"She's trying to keep Jessica and Seth hostage. I'd say she pretty much qualifies for idiot of the year," Christine told her mother.
"All right. Enough," John looked at his watch. "Listen up. Here's what I suggest…"
"Charlotte, do you know why this meeting was called?" Emma Donnovan asked, sitting in her chair at the meeting.
"No idea, Emma," Charlotte replied.
"I heard it was because they're going to accuse the murderer," Eileen Williams interjected.
"That's ridiculous. One of us?" Emma asked.
"It's go to be!" Charlotte added. "Who else would know…?"
"Know what?" Emma asked, after Charlotte's sentence had trailed off.
"I'd better not say," Charlotte said, backing down.
"Where's Tsukerman?" Eileen asked. "Shouldn't he be here, too?"
"Oh! He called me," Emma explained. "He's tied up. He can't make it."
"Tied up, huh?" John said, entering the room on his crutches and taking his seat, Sargent Malin behind him.
"Yes," Emma said arrogantly. "He's flooded with grading finals. He's put it off, again, and so he has to get it done."
"But tomorrow's Christmas! Surely he's not planning on working, then?"
"That's why he has to work tonight," Emma explained, smoothly.
"Are you sure it's homework he's working on?" John asked. "He's not…guarding prisoners?"
"And just what are you suggesting, John?" Emma asked him.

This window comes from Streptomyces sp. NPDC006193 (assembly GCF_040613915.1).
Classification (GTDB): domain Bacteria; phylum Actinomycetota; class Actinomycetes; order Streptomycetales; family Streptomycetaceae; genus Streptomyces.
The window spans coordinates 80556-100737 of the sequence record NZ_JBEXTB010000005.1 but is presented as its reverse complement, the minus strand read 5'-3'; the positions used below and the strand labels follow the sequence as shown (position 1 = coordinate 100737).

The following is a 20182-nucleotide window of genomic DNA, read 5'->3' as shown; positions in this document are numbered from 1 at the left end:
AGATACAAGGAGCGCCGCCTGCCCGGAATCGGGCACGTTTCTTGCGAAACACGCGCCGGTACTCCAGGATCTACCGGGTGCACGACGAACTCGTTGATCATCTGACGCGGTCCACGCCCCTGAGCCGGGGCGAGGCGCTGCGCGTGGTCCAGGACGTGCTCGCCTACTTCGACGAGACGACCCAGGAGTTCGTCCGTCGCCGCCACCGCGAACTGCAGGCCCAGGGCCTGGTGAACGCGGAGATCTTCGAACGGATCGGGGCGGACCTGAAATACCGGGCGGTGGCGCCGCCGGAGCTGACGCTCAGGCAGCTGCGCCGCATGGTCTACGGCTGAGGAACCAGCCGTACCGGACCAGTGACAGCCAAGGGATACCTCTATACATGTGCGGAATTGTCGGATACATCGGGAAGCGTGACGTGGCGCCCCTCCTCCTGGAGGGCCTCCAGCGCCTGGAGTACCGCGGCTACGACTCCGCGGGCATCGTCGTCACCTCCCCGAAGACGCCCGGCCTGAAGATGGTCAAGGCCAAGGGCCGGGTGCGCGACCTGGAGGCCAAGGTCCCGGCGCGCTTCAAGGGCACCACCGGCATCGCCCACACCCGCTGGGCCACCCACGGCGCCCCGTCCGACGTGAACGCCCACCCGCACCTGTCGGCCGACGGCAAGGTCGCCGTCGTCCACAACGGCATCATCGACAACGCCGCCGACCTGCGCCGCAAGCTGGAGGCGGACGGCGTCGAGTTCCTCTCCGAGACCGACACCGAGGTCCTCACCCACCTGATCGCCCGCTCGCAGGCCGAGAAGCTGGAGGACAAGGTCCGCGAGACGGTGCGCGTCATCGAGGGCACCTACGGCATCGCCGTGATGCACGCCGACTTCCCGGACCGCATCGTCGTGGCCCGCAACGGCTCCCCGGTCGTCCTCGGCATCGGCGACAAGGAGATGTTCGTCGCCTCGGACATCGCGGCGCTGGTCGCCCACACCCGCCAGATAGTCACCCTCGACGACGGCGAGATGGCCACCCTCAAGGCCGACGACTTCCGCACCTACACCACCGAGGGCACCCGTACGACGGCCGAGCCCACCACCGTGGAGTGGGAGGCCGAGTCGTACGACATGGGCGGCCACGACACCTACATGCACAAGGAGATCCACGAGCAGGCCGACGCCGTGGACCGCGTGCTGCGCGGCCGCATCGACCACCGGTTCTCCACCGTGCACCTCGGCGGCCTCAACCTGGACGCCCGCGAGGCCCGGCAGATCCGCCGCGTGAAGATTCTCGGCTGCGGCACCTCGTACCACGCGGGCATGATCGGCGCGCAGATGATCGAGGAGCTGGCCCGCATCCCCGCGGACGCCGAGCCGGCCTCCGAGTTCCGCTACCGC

"Only that Jessica Fletcher and Seth Hazlitt are missing, and they were last seen going into your house."
"Well, yes, there were there this afternoon, but, they left shortly after they arrived. They called for a taxi and drove God knows where."
"I don't think so," John said. "I think you know exactly where they are. Because I think they're somewhere in your house."
"Well, you'd be hard pressed to prove it," Emma stared coldly at him.
"Is this why we're all here?" Charlotte asked. "Because Emma has Jessica Fletcher?"
"No," John told her. "Actually, we're here to discuss how much money has been stolen from the union funds."
"Are we still on that," Emma mumbled. "That two million is old news."
"Who has it?" Eileen asked.
"Where is it?" Charlotte Plank asked.
"Wait a minute," John began. "Those are all very good questions. But I have one for you all, first."
"What?" Eileen asked.
"Does anyone, besides Charlotte, know the exact amount of the stolen money?" John asked, slowly.
"Wasn't it 400,000?" Eileen asked.
"That's what I heard!" Someone else added.
"Me, too!" came another voice.
"No," Emma said. "It was two million."
"Good guess," Charlotte told her.
"It was you all along, wasn't it?" Eileen asked Emma.
"Seth, are you all right?" Jessica asked after she had paced the floor for a while.
"Of course. Why wouldn't I be?" he asked her, but she could tell it was laborious for him.
"Seth, you're lying to me."
"Jessica," he paused for a breath. "I'm…perfectly fine. Why don't you take a nap? Pass the time faster."
"Seth, I don't want to take a nap. I want to make sure you're okay. Is there anything I can do?"
"I can't ignore that fire in your eyes, Jess," he admitted. "Truth is, I may have broken a rib or two."
"Oh! Seth, and you've been holding me for hours. I must have been leaning right…"
"Jessica, not another word," he told her, again putting a finger to her lips. "Do you really want to help?" Jessica nodded. "Good," Seth chuckled. "Then come over here, sit down next to me, and go to sleep."
But just as she was sitting down, they heard loud yells coming from downstairs, and soon banging on the door to the attic.
"Jessica?" Amanda called.
"Aunt Jess?" she heard Christine say. "Seth?"